Monday, August 15, 2011


Written by Jennifer LaRue

Illustrated by Edward Koren

(Schwartz & Wade Books, 2010)

Sometimes I buy a children’s book without giving the slightest thought to kids. Sometimes I think the book might be the perfect entertaining/learning experience for me. With a title like How to Clean Your Room in 10 Easy Steps, Jennifer LaRue’s book was an irresistible purchase during an exciting hunt at the outstanding Powell’s Books in Portland. Biggest selling point? LaRue was pitching EASY steps for cleaning. Oh, show me the way!

I have a feeling that many boys and girls will be just as intrigued by the title. There are natural cleaners and then there are perennial avoiders, a phenomenon I witness every time I visit a kindergarten class and the teacher announces that Center Time is over.

The book opens with the girl in 10 Easy Steps showing us her tidy room. I don’t like her. Truth be told, I’m envious. The girl asserts that she will show us wayward folks how to clean our rooms, too. “The first thing we need is a messy room. The messier, the better.”

Okay, got that. Does that count as a step?

Alas, it does not.

But, lo and behold I have mastered the first step: “Always wait until your mother hollers, ‘GET UP THERE AND CLEAN YOUR ROOM—NOW!’ using all three of your names.” Changed my mind. I like you, Ann Erica Kelly.

Yes, LaRue’s text is most definitely relatable. This is a cheeky account of cleaning and all the distractions that arise during the agonizing, tedious process. After advising the reader to dump EVERYTHING in the middle of the room, young Ann advises that you “plunk yourself down, pick a doll out of the pile, and braid her hair until someone comes up to scream at you again.” We’ve all been there, haven’t we? If not a doll having a bad hair day, then there’s a torn hockey card that needs urgent repairs or a dead beetle that needs a suitable eulogy—and a name (Ringo? Eleanor Rigby?) Perhaps a Google search on bug genders is also warranted.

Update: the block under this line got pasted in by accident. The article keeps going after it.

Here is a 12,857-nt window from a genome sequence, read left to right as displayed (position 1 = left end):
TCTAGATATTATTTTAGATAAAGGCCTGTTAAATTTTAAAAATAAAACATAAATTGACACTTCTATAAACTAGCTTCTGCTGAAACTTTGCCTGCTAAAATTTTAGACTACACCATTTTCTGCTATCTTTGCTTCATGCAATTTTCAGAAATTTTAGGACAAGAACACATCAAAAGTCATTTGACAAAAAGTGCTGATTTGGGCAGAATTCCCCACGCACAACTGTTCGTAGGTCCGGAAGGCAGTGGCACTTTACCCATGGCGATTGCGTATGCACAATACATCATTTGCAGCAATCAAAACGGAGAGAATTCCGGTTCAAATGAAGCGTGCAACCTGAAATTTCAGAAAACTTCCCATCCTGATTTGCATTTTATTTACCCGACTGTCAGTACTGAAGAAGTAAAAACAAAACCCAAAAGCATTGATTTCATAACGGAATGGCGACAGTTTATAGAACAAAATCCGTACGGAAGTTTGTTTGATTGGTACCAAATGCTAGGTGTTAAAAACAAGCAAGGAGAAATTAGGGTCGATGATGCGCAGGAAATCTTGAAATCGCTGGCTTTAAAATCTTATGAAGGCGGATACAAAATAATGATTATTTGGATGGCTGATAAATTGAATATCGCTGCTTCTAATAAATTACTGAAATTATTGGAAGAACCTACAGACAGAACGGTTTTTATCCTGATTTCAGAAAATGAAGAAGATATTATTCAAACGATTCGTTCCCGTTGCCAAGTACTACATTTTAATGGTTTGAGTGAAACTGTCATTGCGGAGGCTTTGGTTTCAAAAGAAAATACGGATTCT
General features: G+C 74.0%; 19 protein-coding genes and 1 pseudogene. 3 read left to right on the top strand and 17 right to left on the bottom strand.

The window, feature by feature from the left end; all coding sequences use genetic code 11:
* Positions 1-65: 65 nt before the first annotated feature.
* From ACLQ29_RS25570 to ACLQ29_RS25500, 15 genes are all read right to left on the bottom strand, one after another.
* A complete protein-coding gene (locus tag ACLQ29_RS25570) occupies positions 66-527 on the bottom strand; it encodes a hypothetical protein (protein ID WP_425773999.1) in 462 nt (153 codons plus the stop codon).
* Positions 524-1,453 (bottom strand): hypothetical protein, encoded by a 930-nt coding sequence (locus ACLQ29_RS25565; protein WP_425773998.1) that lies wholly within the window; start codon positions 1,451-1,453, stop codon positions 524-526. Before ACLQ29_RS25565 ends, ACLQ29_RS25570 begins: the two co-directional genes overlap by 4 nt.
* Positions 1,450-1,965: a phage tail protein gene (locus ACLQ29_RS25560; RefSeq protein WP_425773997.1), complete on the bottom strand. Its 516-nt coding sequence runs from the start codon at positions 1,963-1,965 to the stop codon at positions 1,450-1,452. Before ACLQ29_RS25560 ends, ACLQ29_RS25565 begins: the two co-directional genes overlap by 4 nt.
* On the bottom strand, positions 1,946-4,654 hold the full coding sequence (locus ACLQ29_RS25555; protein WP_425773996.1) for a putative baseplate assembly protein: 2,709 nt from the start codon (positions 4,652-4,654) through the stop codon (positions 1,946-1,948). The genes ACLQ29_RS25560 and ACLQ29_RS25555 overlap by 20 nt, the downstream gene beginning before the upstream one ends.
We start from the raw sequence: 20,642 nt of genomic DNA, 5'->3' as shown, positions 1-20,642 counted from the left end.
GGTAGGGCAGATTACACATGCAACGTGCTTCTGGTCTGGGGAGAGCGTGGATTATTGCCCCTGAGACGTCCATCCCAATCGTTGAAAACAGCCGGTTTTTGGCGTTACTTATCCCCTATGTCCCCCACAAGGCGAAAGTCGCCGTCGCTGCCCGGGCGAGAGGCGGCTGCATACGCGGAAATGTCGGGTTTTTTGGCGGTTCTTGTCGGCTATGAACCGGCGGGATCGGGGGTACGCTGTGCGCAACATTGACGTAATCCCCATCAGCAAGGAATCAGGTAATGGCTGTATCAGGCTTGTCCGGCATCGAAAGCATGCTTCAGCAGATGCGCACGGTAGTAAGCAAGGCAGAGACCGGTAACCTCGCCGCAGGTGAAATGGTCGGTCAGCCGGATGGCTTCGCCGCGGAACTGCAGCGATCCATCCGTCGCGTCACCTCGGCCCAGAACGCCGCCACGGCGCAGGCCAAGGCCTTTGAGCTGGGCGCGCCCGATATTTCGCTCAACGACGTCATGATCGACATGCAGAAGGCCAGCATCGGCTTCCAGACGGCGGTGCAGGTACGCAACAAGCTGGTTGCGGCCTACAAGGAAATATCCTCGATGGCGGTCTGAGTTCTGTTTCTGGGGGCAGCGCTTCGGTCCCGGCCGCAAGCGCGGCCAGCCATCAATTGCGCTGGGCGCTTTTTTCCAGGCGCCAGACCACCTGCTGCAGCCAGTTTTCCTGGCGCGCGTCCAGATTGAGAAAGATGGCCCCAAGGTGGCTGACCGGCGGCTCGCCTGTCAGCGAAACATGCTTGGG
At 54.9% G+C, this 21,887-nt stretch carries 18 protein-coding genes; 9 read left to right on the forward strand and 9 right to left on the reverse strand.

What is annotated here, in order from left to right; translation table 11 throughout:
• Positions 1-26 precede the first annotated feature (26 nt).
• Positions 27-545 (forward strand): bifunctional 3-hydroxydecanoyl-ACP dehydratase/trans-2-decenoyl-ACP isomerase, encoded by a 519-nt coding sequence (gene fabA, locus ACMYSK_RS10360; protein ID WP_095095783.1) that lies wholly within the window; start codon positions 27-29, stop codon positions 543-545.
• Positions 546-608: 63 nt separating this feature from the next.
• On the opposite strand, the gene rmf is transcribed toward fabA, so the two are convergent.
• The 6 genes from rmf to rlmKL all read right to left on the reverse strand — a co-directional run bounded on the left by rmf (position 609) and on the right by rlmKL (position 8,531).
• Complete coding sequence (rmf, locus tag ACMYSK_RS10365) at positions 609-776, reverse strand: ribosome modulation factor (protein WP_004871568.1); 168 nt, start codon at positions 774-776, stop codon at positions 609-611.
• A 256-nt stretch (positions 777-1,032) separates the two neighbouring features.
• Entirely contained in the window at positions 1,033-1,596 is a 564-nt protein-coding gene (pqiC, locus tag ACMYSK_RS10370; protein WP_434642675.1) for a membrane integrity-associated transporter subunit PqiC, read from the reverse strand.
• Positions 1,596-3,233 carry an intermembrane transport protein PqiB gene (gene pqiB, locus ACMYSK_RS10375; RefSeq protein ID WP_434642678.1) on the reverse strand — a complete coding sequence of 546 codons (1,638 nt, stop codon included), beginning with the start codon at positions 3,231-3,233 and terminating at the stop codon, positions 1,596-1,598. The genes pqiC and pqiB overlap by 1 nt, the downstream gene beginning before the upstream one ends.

Yes, LaRue knows how futile it is to tame a mess. Long forgotten toys are suddenly indispensable. The closet transforms into a booby trap.

Ann is a model in cleverness. As she brainstorms new ways to organize her bookshelves, she takes a breather and opens up a favorite. “If your mother gets mad at you for dawdling, act surprised and say, ‘But I though you like it when I read.’” Okay, I don’t just like you; you’re my hero!

I have a feeling Ann Kelly will grow up to be a fine elementary teacher. These adults hold onto everything: egg cartons, milk jugs, toilet paper all can be repurposed! Methinks these teachers should cut their packrat protégés some slack.

Edward Koren’s illustrations bear a remarkable resemblance to the work of Mercer Mayer. The art itself appears busy, cluttered. It is not as striking as some of the fine drawings in many of today’s picture books, but the style fits the book’s subject matter.

The fastidiously clean folks of the world will hate this book. Humor? Where?! This book is DANGEROUSLY subversive. The rest of us will embrace it, taking comfort in knowing that Martha Stewart was once a criminal.

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